Advent Calendar of Christmas Memories: Day 17 – My Old Friend Santa Bank

As I was unpacking the Christmas decorations a few days ago, I was greeted by an old friend whom I hadn’t seen in several years: Santa Bank.

I don’t remember when Santa Bank came to live with us. He’s been a part of the family for as long as I can remember.

I also don’t know where Santa Bank came from. I assume that he was a gift to me when I was a small child. His left foot says that he came from “Mexico.” I wish I knew how he got from Mexico to me.

He’s got a few cracks and chips, and part of his nose is missing. He’s obviously been well-loved.

Somebody raided Santa Bank a while back (probably me), as you can see from the injury to his backside. He’s still got some coins rattling around inside, but I just leave them there. You never know when a few extra coins might come in handy.

Santa Bank hasn’t come out to visit for quite a few years. He’s old and fragile (like me), and I was worried that he wouldn’t survive my daughter’s curiousity.

Hopefully Santa Bank will survive long enough for my daughter’s children to forget where he came from.

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This post is the seventeenth in the “2010 Advent Calendar of Christmas Memories” series, and was originally published on December 17, 2009. Slight modifications have been made.

To learn more, or to join in the fun, please visit the official blog of the Advent Calendar of Christmas Memories.

Copyright © by Elizabeth O’Neal

Advent Calendar of Christmas Memories: Day 15 – Holiday Happenings!

Because time itself is like a spiral, something special happens on your birthday each year: The same energy that God invested in you at birth is present once again.

~Menachem Mendel Schneerson

In tribute to the ancestors whose birthdays and anniversaries may have fallen through the cracks during all the holiday chaos.

The birthdays
Mary Irwin
Luvinia (Swanay) Martin
Fethias Smith
George W. Swanay
Joseph F. Brown
Mararet (Delaney) Harms
Almina (Hughes) Blanton
Sarah Jane (Swatzel) Dunn
Margaret (White) Kopp
Hannah Thompson
Serena (Baxter) Brown
Myda McGraw
Mary Jane (Grogan) McGraw
Eliza Jane (Thompson) Swatzel
Mary “Polly” (Hays) Swanay
Polly (Brown) Hartman
Susan Dunn
Peter Swatzel
Susannah (Kiser) Swanay
The Anniversaries
Malinda Taylor and Patrick Erwin
Melissa Cunningham and Barnett Baxter
Susannah Kiser and Albert Swanay
Mary Brown and William Walker
Ann Long and Nicholas Haile
Julia A. Blanton and Samuel M. Dunn
Martha Thompson and Barnett Babb
Hannah “Bridget” Grogan and Peter Bradley

A special happy birthday “aloha” to my cousin and her husband and daughter, all of whom celebrate December birthdays. Also, birthday greetings go to a certain first cousin, once-removed, and her husband; and anniversary greetings to a special couple who shall remain unnamed. Hopefully you all know who you are.

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This post is the fifteenth in the “2010 Advent Calendar of Christmas Memories” series, and was originally posted on December 15, 2009. Slight modifications have been made.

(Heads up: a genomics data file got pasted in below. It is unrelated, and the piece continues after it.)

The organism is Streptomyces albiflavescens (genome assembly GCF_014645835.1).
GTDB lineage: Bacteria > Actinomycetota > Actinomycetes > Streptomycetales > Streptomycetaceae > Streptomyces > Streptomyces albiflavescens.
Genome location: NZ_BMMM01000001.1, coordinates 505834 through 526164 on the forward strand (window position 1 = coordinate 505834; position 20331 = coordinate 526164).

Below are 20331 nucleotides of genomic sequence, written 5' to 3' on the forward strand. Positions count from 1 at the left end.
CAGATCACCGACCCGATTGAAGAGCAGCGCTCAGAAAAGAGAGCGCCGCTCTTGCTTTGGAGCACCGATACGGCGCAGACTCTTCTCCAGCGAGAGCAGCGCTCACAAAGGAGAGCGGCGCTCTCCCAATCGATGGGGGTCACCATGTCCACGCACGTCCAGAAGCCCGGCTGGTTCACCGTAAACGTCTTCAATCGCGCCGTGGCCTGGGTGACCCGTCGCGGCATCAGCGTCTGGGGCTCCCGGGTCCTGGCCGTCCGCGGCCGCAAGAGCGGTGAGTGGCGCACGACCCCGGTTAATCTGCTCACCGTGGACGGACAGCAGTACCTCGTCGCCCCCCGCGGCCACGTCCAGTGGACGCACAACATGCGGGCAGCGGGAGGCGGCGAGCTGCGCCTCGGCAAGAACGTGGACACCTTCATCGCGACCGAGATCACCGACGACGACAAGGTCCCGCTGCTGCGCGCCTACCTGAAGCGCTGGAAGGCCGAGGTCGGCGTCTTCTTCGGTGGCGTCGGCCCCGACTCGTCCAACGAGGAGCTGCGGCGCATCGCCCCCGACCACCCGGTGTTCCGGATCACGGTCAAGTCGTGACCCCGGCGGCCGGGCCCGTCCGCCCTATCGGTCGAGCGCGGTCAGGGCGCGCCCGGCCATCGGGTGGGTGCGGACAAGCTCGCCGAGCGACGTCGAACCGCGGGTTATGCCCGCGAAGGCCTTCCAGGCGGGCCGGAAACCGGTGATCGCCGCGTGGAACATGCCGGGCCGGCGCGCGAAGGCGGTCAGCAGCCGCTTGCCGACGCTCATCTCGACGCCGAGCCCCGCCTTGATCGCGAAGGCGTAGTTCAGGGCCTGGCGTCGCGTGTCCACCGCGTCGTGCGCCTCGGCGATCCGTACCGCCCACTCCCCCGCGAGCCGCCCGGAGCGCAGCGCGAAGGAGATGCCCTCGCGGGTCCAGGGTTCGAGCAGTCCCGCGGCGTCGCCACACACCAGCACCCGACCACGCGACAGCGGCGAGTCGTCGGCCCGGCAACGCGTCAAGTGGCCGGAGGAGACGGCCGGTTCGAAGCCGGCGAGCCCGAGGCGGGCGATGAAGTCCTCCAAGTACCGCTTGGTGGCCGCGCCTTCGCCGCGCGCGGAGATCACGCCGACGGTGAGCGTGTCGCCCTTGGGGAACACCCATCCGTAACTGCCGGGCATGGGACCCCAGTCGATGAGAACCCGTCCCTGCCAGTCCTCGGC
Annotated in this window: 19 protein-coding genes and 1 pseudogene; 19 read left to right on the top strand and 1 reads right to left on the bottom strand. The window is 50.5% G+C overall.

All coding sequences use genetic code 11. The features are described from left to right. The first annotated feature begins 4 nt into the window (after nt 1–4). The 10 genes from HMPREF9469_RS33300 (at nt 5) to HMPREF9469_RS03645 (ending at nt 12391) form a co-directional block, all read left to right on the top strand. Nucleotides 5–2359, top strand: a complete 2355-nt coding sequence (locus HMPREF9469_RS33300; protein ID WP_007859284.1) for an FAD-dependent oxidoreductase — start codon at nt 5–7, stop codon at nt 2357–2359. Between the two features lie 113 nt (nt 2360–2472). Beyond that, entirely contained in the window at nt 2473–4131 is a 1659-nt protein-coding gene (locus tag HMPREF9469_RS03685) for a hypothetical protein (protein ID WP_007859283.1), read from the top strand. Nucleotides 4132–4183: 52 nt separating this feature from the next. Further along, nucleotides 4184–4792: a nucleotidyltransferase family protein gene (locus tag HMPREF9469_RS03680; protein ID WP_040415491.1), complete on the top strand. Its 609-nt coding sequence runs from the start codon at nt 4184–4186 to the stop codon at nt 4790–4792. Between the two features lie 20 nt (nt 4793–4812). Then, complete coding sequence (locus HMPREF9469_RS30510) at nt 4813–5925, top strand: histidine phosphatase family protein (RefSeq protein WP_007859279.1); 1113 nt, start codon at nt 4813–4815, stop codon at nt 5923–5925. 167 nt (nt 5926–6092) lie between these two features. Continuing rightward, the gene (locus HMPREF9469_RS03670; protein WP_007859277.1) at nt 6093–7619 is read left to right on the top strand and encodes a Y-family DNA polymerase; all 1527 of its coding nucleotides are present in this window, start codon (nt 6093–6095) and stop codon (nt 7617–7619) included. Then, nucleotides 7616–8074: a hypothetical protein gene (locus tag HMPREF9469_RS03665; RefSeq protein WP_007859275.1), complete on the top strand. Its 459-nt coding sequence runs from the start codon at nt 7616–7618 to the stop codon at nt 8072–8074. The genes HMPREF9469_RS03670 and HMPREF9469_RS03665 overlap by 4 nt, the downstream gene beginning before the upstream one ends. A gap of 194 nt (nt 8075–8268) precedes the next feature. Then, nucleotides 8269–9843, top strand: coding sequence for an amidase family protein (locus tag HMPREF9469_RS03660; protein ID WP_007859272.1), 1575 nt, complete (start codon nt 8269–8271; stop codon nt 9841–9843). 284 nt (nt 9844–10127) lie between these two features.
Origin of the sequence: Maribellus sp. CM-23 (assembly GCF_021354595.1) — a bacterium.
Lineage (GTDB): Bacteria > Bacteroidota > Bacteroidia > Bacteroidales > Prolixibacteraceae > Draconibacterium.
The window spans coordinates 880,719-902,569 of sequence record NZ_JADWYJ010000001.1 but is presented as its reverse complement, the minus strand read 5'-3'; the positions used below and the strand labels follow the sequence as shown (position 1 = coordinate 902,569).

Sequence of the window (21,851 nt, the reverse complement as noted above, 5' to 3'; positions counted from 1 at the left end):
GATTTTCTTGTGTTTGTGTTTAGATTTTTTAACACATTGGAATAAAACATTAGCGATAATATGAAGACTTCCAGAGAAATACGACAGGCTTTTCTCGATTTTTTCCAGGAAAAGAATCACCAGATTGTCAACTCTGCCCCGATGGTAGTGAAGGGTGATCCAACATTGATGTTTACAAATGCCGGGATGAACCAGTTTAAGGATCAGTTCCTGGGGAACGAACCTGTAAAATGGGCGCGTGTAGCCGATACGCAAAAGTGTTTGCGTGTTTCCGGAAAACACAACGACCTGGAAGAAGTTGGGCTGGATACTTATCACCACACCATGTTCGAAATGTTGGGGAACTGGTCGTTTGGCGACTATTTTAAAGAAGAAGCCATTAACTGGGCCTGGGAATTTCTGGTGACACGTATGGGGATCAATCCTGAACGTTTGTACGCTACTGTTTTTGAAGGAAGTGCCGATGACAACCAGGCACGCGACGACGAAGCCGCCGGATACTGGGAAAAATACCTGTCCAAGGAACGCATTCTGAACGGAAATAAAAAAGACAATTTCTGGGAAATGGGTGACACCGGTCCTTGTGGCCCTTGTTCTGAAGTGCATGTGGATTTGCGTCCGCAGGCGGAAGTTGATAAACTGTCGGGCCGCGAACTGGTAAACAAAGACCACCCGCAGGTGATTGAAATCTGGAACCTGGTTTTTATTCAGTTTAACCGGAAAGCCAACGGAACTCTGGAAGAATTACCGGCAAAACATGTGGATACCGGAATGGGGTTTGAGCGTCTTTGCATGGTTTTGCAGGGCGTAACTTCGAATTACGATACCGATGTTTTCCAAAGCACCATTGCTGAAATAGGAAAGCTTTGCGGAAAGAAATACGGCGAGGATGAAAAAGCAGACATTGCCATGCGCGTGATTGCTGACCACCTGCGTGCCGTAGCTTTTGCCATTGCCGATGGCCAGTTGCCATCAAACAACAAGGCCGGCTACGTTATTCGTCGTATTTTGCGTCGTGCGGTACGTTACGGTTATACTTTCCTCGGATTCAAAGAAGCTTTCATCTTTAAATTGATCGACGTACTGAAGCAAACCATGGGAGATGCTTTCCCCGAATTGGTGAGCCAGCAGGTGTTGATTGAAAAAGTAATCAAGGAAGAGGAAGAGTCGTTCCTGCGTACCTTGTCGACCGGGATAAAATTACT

To learn more, or to join in the fun, please visit the official blog of the Advent Calendar of Christmas Memories.

Copyright © by Elizabeth O’Neal

Advent Calendar of Christmas Memories: Day 14 – Fruitcake (It’s in the Genes)

Holiday Lament (The Fruitcake Song)

On some level, I think even fruitcake knows how awful fruitcake is.

Dislike of fruitcake supposedly dates back to the American Revolutionary War.

Legend has it that Commander-in-chief George Washington approached Benjamin Franklin one day to ask for barricade ideas to stop advancing British forces. Franklin suggested using his mother-in-law’s fruitcake… apparently his uncle had broken a tooth on one the previous year.

It is doubtful that Washington took Franklin’s dubious advice.

Another legend proposes that George Washington, upon hearing from one of his men that they were out of ammunition, suggested that they fire fruitcakes at the British. Apparently many British soldiers were killed or maimed that day.

Finally, there was the story published in the New York Times in 1983, which tells of Russell Baker, the lucky man who inherited a family fruitcake that had been baked in 1794 as a Christmas gift for George Washington. Washington apparently sent it back with a note of thanks, explaining that “he thought it unseemly for Presidents to accept gifts weighing more than 80 pounds, even though they were only eight inches in diameter.”

Mr. Baker coined the phrase, “Fruitcake is forever.”

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I can only guess that my Colonial ancestors also had an aversion to fruitcake, since I have such a supreme distaste for it, myself.

If fruitcake is forever, then dislike of it must be in the genes.

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This post is the fourteenth in the “2010 Advent Calendar of Christmas Memories” series, and was originally posted on December 14, 2009. Slight modifications have been made.

To learn more, or to join in the fun, please visit the official blog of the Advent Calendar of Christmas Memories.

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Funny song from the original holiday musical revue, “That Time of the Year.” See http://www.thattimeoftheyear.com/.

Fruitcake is Forever,” Russell Baker, New York Times, December 25, 1983, Section 6, p. 10, column 3 (subscription required to view the article).

Copyright © by Elizabeth O’Neal

Advent Calendar of Christmas Memories: Day 10 – Christmas Gifts

My father is the type of person who just decides to do something… and then does it.

Now, I’m not talking about simple things. I’m talking about big, complicated projects, things about which he has little or no knowledge of how to do prior to doing them. Like, “Gee, I think I’ll make ships in bottles now.” Or, “Hey, I’m going to make a stained-glass, Tiffany reproduction lamp now.”

That sort of stuff.

One year – probably around 1978 – my father decided that he was going to build a banjo. To my knowledge, he’d never built a banjo – or any type of musical instrument – before. He’d done other kinds of woodworking: wooden candy dishes, gavels, ship-in-bottle stands, and such. But never a musical instrument.

For months I watched as a banjo began to take shape. I remember the wooden skeleton hanging from the garage rafters waiting for its”guts.” Dad meticulously carved out the ebony fingerboard and peghead, where abalone and mother-of-pearl would carefully be inlaid. A detailed design was carved into the wood on the back of the neck. A small, mother-of-pearl swan (representative of our last name, Swanay) was carved and inlaid in the heel.

I had seen my father work on lots of projects before, so to me, this was just another of Dad’s many hobbies. I assumed that he was building himself a new instrument; after all, he was the banjo-player in the house, so it made sense.